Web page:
Monday, October 17, 2011

"Let's start out at the very beginning"

It’s almost one in the morning, but Glenda and I are still awake. Gone are the semi-jet lagged days of being conveniently tired by 9:30 pm and ready to get the day started at 6:00 am. They were filled with beautiful morning runs, the not needing of an alarm clock, and that fantastic feeling of falling asleep only seconds after your head hits the pillow. All good things must come to end, I suppose. I’ve never wanted to be a morning person anyway (sour grapes).

You should probably blame our late night on the fact that the dorm’s fickle wireless internet decided to cooperate for the time being, but if you were to confront us about it, we’d most definitely deny it. We’re awake TOTALLY studying Thai. Riiiight…

This does, however, bring me to what I really want to write about: the joys and frustrations of learning—and living—with a new language.

I’ve always identified myself as a language person, not to say that they are a focus of study that comes easily to me or that I have a natural knack for them, but I do find them interesting. Complicated and seemingly unpredictable, yet at the same time natural and systematic, language can be many things. It’s a science; it’s an art; it’s culture; it’s something we, every human being, has. There are a million ways to define language, to study and understand it, but at the end of the day, I think language is most accurately described as the ability to communicate. To learn even just one more language, or even to go somewhere where they speak a different version of your own, you open yourself up to an even larger pool of individuals to which you can talk and listen.

Beginning to learn Thai has been a great experience, because it has helped us to begin to understand the country’s culture. For example, in Thailand, the concept of the heart is regarded as very important, and you can see this sentiment expressed in the language. In Thai, to say “I understand,” you say “kao jai.” The literal translation of this phrase is “something enters the heart”. Pretty cool, right?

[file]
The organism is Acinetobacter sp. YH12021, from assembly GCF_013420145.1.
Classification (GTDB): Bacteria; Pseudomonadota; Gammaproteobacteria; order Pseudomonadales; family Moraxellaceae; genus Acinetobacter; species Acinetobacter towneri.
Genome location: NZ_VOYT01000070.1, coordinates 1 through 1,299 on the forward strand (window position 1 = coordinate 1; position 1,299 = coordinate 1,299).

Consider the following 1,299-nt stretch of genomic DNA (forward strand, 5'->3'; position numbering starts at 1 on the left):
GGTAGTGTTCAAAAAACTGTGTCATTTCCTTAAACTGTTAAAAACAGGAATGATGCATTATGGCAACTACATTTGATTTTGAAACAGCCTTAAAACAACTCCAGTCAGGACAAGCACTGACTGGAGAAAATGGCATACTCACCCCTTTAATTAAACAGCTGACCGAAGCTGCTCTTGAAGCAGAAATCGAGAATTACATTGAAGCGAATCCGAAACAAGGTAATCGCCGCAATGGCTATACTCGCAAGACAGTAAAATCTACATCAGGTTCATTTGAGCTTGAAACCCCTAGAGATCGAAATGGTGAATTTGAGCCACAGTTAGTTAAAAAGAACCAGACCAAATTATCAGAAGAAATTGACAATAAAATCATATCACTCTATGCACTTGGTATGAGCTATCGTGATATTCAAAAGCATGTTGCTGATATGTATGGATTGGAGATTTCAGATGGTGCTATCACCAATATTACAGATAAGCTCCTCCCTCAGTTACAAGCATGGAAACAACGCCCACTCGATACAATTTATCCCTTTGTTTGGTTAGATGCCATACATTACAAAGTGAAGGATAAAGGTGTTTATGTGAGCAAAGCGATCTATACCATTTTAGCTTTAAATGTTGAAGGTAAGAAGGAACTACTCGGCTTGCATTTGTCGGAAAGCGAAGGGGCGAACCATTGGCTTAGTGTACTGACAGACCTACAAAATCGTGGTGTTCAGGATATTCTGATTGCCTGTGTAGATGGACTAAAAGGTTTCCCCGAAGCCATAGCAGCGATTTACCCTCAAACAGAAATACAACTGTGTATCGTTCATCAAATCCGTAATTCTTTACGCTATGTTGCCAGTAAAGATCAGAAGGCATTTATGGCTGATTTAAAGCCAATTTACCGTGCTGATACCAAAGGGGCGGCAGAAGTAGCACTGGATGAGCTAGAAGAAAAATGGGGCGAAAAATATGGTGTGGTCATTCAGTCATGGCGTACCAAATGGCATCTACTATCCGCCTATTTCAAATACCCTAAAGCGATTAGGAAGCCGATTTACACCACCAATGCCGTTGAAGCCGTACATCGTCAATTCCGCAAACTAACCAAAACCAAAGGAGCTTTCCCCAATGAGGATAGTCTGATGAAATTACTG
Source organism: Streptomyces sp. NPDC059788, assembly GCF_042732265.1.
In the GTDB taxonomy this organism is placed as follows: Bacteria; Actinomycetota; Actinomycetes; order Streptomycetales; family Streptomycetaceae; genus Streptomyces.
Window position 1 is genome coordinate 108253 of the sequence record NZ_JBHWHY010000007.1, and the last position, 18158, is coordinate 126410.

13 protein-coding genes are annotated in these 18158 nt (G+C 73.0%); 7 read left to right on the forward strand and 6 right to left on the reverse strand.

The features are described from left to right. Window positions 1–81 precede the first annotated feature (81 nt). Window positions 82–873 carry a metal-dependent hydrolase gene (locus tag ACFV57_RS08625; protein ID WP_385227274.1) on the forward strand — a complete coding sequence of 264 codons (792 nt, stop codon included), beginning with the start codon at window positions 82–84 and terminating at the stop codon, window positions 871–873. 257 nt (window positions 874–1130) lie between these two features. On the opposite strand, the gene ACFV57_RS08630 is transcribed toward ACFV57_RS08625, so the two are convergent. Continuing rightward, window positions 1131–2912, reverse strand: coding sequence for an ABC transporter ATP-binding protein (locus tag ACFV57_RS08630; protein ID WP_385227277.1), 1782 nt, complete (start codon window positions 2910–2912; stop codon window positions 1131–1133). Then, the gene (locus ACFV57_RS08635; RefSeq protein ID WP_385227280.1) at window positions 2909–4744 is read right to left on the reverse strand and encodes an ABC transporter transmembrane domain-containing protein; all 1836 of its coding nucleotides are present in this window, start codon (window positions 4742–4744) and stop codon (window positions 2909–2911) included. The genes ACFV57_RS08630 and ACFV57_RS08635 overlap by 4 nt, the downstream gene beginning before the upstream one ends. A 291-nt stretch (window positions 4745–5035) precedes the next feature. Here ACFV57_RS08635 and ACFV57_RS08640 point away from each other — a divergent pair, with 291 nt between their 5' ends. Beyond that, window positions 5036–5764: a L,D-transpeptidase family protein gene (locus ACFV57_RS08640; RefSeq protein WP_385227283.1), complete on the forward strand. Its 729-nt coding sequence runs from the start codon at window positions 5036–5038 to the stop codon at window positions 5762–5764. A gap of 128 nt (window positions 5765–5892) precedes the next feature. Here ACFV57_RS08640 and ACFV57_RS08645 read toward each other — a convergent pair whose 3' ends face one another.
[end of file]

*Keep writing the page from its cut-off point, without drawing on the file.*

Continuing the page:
Learning the language has also been a fantastic way to interact with Thai people. One of my favorite post-class activities has been to buy my afternoon fruit fix from one of the local vendors who sets up her cart on our street. Over the past couple of weeks, I’ve gone from simply pointing and smiling when ordering my snack (mostly mangos and pineapples—SO GOOD.), to then adding “hello” and “thank you.” After becoming a little bit more adventurous, I started to ask for the names of the different fruits (pon la mai!) in Thai. This all lead to yesterday, when I had what felt like the biggest accomplishment ever: I was able to tell the nice fruit lady that I that I’m American after she asked where all of us farangs were from. That’s my favorite part about language learning. It’s the stupidest little things that feel like the biggest victories.

These language exchanges can also make for moments of pure comedic genius, too. The other weekend, Jane, Kelly, Emily and I somehow ended up on a boat tour around one of the waterways, another adventure that was happenstance and a result of being lost in translation. As we were waiting for the locks to change, we started talking to four middle school aged boys that were spending their Saturday afternoon hanging out by the water. We shouted to them in the very very very basic Thai that we knew, and they would laugh at us and shout more things back in a combination of both Thai and English. After a couple of minutes they got really excited over something on the other side of the lock. They started to scream the same word over and over again. “MA! MA! MA!” What? What is that? We eventually gathered that it was some sort of animal. A fish maybe? Oooooh, maybe a crocodile! Look at us! Learning Thai in a boat in a beautiful country surrounded by friendly people experiencing cultural exchanges in the most organic way possible! What a life!